Predictability almost caught up with Maryland yesterday at Cole Field House.

After playing about as well as they could Wednesday in beating North Carolina, the Terrapins had to scramble in the second half to earn a 92-88 victory over Clemson, the worst team in the Atlantic Coast Conference.

Adrian Branch tied a collegiate high by scoring 29 points and led the Terrapins to their ninth victory in 10 games. But it was Branch's missed layup in the final 74 seconds that led to some anxious moments.

Raymond Jones, who led Clemson with 22 points and 10 rebounds, drove in for a basket that pulled the Tigers (9-17, 1-10) to 86-82 with 1:06 to play. Clemson had a chance to make it even closer when Maryland's Jeff Adkins missed the front-end of a bonus foul shooting set with 47 seconds left.

But Clemson's Chris Michael missed a three-pointer on the ensuing possession, and Herman Veal, Maryland's Mr. Steady in recent weeks, made two free throws with 31 seconds left. Branch made two more foul shots with 17 seconds to play to clinch the victory for Maryland (16-6, 5-4).

"We're lucky to get out of here with the win," said Adkins, who scored 18 points and made three of four three-point shots. "An upset would have been predictable today. You never want a letdown, but we knew we couldn't get up for this game like we were for North Carolina. We were emotionally drained. We just weren't pumped."

Clemson guard Marc Campbell was doing all the pumping. He made all seven of his three-point shots and convinced Maryland Coach Lefty Driesell that man-to-man defense would be more effective than a zone. Campbell missed all three shots from inside the 19-foot arc. But the three-pointers kept Clemson close every time the Terrapins tried to pull away.

"He was in his rhythm," said Branch, "and there was nothing we could do about it."

Maryland opened a 43-35 lead on a hanging jump shot by Branch. But Campbell made consecutive three-pointers and Clemson cut it to 45-41.

Clemson missed 15 of its first 16 shots, the only basket being a three-pointer by Campbell. Maryland led by 10 points early, but Terrapin lethargy kept the margin from being twice that.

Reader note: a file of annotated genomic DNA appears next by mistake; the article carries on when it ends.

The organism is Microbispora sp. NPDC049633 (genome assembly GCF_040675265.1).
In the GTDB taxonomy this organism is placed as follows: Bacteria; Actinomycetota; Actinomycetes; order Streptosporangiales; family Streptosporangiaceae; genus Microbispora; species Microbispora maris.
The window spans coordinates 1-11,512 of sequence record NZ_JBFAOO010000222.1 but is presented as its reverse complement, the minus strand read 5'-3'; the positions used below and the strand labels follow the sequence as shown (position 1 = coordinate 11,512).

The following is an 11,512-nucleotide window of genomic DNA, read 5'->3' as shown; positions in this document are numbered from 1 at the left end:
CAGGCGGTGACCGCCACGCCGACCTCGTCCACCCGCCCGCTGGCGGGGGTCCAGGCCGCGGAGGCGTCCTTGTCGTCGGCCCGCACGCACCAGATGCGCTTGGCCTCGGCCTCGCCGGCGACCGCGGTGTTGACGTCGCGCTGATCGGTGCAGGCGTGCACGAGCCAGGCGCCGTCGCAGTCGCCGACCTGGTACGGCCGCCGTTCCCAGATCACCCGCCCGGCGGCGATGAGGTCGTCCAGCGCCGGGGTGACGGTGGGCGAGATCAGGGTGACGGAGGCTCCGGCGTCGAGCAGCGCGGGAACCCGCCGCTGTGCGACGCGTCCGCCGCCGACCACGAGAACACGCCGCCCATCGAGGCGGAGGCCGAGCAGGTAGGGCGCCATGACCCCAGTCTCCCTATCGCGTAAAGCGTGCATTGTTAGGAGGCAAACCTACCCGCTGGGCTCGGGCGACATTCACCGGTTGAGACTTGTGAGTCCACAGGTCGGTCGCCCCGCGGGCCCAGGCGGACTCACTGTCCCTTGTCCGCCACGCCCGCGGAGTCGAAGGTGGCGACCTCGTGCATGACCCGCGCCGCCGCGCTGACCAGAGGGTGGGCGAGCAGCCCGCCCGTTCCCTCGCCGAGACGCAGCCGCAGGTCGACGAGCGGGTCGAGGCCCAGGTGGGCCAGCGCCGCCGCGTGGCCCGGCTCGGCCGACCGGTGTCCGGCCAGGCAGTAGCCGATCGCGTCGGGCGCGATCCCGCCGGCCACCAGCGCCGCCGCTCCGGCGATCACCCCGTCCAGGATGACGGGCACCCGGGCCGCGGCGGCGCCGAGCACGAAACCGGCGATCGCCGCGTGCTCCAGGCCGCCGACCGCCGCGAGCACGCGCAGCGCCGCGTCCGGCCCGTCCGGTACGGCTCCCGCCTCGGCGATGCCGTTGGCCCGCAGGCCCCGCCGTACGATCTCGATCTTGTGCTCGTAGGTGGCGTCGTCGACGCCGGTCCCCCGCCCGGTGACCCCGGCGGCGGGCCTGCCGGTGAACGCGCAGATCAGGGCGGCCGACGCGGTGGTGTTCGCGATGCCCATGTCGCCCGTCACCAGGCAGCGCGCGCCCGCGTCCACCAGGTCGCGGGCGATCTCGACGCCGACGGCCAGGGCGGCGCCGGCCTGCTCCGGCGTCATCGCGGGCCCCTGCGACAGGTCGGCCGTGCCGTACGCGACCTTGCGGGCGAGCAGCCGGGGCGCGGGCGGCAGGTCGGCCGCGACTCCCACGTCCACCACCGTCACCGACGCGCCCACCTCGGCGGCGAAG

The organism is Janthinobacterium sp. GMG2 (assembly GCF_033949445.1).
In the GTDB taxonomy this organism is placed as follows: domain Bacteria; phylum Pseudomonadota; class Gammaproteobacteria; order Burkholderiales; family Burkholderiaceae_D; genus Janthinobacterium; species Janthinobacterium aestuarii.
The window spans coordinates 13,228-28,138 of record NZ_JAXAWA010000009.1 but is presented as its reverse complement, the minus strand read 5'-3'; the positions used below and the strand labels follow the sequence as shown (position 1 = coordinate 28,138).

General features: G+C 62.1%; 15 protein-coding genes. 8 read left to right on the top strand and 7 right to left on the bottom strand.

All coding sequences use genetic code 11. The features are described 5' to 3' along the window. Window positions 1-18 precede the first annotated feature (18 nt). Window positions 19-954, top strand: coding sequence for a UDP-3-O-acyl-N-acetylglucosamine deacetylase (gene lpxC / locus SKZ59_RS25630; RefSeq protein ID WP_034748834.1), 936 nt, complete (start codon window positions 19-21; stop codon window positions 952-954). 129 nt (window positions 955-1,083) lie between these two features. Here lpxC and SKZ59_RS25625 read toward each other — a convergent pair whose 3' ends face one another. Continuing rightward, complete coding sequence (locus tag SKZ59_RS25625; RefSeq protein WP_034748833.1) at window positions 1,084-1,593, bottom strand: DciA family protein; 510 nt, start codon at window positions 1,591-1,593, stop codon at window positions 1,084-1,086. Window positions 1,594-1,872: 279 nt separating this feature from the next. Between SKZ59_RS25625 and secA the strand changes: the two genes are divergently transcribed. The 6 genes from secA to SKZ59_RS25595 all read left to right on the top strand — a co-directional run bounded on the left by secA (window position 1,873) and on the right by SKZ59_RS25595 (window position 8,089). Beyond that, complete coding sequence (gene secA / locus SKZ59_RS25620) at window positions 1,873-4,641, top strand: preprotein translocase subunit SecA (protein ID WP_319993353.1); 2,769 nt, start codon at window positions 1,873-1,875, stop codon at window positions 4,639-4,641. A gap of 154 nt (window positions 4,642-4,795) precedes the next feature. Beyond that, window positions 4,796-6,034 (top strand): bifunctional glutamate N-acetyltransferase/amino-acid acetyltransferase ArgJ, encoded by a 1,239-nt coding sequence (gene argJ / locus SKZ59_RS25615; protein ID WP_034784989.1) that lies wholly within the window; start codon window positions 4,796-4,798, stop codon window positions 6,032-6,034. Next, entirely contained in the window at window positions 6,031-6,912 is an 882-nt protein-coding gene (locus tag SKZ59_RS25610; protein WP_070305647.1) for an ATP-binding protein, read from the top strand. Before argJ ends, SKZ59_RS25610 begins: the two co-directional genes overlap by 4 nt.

"I was worried about having a little letdown," said Driesell, "since we had that emotional North Carolina game and since we had beaten Clemson by 19 on their home court (in January)."

But Branch, a sophomore guard, was sharp enough this day to help prevent an upset and keep Maryland pushing toward a NCAA berth. He made 10 of 16 shots, including four of seven three-point attempts.

When asked what his team could have done to stop Branch, Clemson Coach Bill Foster answered, unamused, "Hit him over the head with a stick."

Branch had been shooting 15 percent from three-point range, but after an adjustment has made nine of 17 over two games.

"I had told Adrian to get as close to the three-point line as he could when he took that shot," Driesell said. "I think he was looking at the line more than the basket. But this week, I told him, 'Forget about the line and just kick it up there whenever you feel you're in your range.' Now, sometimes, he's a couple of feet behind the line."

Clemson had pulled within 55-54 with 13:20 left, when Branch and Adkins went on a three-point shooting spree.

Adkins made one from the top of the key after taking a hard bounce pass from center Ben Coleman. Clemson freshman forward Anthony Jenkins (19 points) made two free throws, but Adkins came back with another 20-footer for a 63-56 lead. Jones made two free throws, which Branch followed with a 22-footer that put Maryland ahead, 66-58.

The Terrapins made eight of 12 three-point attempts; the Tigers 11 of 17. "Maybe both teams should have just been shooting three-pointers the whole game," Driesell said.

The Tigers have little inside power, especially with Foster deciding to bench veteran forwards Fred Gilliam and Clarke Bynum. So Clemson must shoot from the outside.

Maryland shot more jumpers than usual because Coleman got into early foul trouble and played only two minutes of the first half, when he took no shots and got no rebounds.

"With Ben Coleman playing almost none in the first half, I thought we'd been in deep trouble, and we were," said Driesell.

But Veal got 11 rebounds and got low-post help from 6-foot-9 Mark Fothergill, who scored 13 points and had five rebounds. Len Bias had nine points and six rebounds to make up for Coleman's absence.